Ankara has ended up instead with serious difference with just about every Arab capital, a fact that is also apparent over Egypt now where 'the keepers' of the region's Sunni order think differently to Erdogan on the coup that toppled the Muslim Brotherhood. From Syria to Egypt, and beyond, Ankara misread the prevailing realities, which really matter in the end, and which govern the region. Tellingly, it is now in a state of near panic over the possibility of another autonomous Kurdish entity emerging on its borders, which is not just similar to, but also directly related to Kurdish northern Iraq.

    The notion among some diplomats therefore appears to be that if Davutoglu were to be replaced, this dire situation might change. The first thing to be said here is that it is extremely unlikely for Erdogan to dismiss Davutoglu at a time like this. The simple reason is that it would reflect adversely on him politically, more than it would on Davutoglu, because it would amount to admitting that he selected the wrong person to run Turkey's foreign policy after having appointed him with so much fanfare.

    Davutoglu's dismissal would also provide grist to the opposition's mill given that hardly any Turkish Foreign Minister in living memory has caused so much controversy. Erdogan obviously cannot allow this to happen at a politically delicate time for himself and the AKP as this. Finally, and perhaps most crucially, the question of whether Turkey's foreign policy would return to a more traditional and cautious line if Davutoglu were to go, is a wide open one.

    It is, after all, Erdogan, and not Davutoglu, who has been the main driving force behind Ankara's foreign policy debacles, with his abrasive tone and full-frontal attacks against other leaders, countries and organizations. The simple fact is that being the unquestionable leader of the AKP, which appears more like a movement with a mission today than a regular political party, neither Davutoglu nor anyone who might replace him is in a position to question Erdogan.

    It is, for example, hard to believe that highly qualified members of the government like Deputy Prime Minister Ali Babacan, Turkey's 'economic supremo', or Finance Minister Mehmet Simsek believe the malarkey about 'an interest rate lobby that is trying to undermine Turkey'. But all they can do when Erdogan keeps carping on about this is to timidly try and rationalize for others what their leader means when he says such things. It is also clear, especially after his latest choice of 'Chief Adviser' ? who incidentally is on record saying 'he is prepared to die for Erdogan' ? that Erdogan does not want advisers who have the courage to correct him when his is blatantly wrong. Therefore, the simple answer to the question is that Davutoglu is here to stay, at least until the next elections. The situation might change after that, but then many things are likely to change in Turkey then, for better or worse."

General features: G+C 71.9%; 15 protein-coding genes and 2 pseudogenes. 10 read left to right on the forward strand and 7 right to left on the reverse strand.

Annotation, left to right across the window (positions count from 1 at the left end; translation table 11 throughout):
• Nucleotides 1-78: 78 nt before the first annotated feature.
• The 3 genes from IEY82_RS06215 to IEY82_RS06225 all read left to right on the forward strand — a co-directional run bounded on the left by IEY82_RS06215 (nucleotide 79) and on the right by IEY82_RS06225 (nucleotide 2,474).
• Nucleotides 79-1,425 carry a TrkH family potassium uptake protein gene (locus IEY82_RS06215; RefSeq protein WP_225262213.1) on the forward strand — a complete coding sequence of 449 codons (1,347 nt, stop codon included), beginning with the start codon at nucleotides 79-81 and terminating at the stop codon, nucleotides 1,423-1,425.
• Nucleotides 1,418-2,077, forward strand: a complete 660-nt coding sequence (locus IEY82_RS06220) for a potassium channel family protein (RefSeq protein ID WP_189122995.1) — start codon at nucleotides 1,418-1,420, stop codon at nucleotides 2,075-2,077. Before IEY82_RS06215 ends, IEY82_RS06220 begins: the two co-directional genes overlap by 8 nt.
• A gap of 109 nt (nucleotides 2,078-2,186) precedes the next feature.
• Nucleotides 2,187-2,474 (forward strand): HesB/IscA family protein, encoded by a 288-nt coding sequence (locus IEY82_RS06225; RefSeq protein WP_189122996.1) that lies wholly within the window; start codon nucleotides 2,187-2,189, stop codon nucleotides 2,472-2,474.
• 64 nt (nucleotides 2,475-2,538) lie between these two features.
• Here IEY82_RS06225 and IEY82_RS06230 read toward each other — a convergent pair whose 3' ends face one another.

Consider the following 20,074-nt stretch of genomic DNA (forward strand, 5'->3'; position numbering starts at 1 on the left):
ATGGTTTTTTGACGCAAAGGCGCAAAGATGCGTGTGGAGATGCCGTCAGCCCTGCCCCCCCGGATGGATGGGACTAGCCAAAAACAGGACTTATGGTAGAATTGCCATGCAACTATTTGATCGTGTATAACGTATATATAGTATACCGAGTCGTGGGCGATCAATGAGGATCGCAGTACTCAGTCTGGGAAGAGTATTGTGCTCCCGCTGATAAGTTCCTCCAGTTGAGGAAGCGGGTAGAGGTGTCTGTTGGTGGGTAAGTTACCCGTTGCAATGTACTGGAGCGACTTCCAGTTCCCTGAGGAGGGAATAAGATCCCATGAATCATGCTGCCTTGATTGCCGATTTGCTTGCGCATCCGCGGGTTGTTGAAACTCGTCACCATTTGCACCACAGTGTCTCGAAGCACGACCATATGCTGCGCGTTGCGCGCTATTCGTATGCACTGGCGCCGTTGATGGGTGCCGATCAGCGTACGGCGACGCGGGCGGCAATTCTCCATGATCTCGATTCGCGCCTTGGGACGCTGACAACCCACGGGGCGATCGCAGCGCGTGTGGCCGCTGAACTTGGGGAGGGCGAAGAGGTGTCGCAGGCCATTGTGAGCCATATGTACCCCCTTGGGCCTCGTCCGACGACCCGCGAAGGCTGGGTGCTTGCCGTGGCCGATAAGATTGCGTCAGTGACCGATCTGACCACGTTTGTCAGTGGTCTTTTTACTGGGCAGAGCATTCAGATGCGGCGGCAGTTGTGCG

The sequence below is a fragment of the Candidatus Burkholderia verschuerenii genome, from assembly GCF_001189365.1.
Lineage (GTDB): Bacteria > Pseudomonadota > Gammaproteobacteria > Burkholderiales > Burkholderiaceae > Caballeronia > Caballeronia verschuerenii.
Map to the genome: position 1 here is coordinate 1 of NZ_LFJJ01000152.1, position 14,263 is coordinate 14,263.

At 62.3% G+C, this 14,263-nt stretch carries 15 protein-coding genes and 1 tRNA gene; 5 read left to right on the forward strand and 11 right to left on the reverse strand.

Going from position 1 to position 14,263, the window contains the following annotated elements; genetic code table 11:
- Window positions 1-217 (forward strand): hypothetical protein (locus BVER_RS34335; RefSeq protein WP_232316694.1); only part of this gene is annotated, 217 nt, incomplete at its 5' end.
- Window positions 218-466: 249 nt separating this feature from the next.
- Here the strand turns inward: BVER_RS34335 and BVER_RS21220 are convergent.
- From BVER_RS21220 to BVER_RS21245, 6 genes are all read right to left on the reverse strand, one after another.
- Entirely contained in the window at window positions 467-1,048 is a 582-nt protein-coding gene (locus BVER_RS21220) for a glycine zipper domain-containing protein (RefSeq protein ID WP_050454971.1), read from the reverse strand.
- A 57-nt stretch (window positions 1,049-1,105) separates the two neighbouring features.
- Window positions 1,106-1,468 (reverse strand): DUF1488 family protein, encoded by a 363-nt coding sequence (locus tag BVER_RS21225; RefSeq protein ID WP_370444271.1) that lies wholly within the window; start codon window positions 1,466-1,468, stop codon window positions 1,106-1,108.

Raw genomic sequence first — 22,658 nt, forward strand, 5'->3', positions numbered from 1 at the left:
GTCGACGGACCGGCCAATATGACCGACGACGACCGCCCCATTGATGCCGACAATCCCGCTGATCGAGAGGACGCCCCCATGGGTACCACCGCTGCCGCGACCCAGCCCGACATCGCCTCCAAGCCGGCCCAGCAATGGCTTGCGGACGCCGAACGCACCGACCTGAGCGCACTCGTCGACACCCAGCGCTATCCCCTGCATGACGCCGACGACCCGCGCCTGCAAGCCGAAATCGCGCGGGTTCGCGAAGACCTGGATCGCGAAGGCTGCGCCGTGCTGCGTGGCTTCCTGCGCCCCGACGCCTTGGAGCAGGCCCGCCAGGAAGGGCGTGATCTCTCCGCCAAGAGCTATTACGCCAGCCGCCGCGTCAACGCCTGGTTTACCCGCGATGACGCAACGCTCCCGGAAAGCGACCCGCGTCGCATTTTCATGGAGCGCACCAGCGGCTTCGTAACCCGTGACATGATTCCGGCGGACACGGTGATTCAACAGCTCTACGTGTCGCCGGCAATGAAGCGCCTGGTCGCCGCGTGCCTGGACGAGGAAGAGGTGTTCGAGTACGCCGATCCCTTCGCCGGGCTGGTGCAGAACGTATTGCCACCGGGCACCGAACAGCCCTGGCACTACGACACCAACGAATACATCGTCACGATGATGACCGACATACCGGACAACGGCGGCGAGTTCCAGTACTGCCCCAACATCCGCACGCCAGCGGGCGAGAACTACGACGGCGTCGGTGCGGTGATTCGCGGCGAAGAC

[12] Turkey now 154th in world press freedom index

    Turkish daily Hurriyet Daily News (online, 24.07.13) reported that Turkey has experienced another among fall down the ranks of Reporters Without Borders' (RWB) World Press Freedom index, dropping to 154th on the list.

    RWB stated that Turkey, a country of "political importance" amid the Syrian conflict, was "currently the world's biggest prison for journalists." The country suffered a six-slot fall, plummeting from 148th to 154th.

    The report also targeted Turkey for failing to live up to its regional model aspirations "despite a varied and lively media" presence in the country. The Turkish state was criticized for pursuing "a paranoia about security, which has a tendency to see every criticism as a plot hatched by a variety of illegal organizations."

    The ongoing paranoia has intensified during the past year, which was "marked by a rising tension over the Kurdish question," the organization said.

    Meanwhile, Ankara Anatolia news agency (24.07.13) reported that Turkish Prime Minister Recep Tayyip Erdogan, in a message released to celebrate Journalists' Day on July 24, said that members of the press should not ignore the moral values that come with their occupation, the interest of their home country, public order and societal dynamics.

    "Our institutions of the press should not ignore the interest of the country, public order, societal dynamism and the moral values that their occupation brings while pursuing a free, objective and responsible way of doing their jobs," the statement said.

    The Prime Minister highlighted the press as "an institutional force" in advanced democracies, capable of "influencing and guiding a large part of society."

    Erdogan also added that the ruling Justice and Development (AKP) government had realized "important reforms on the issue of information and freedom of expression in parallel of Turkey's advancement in issues of human rights and democracy." TURKISH AFFAIRS SECTION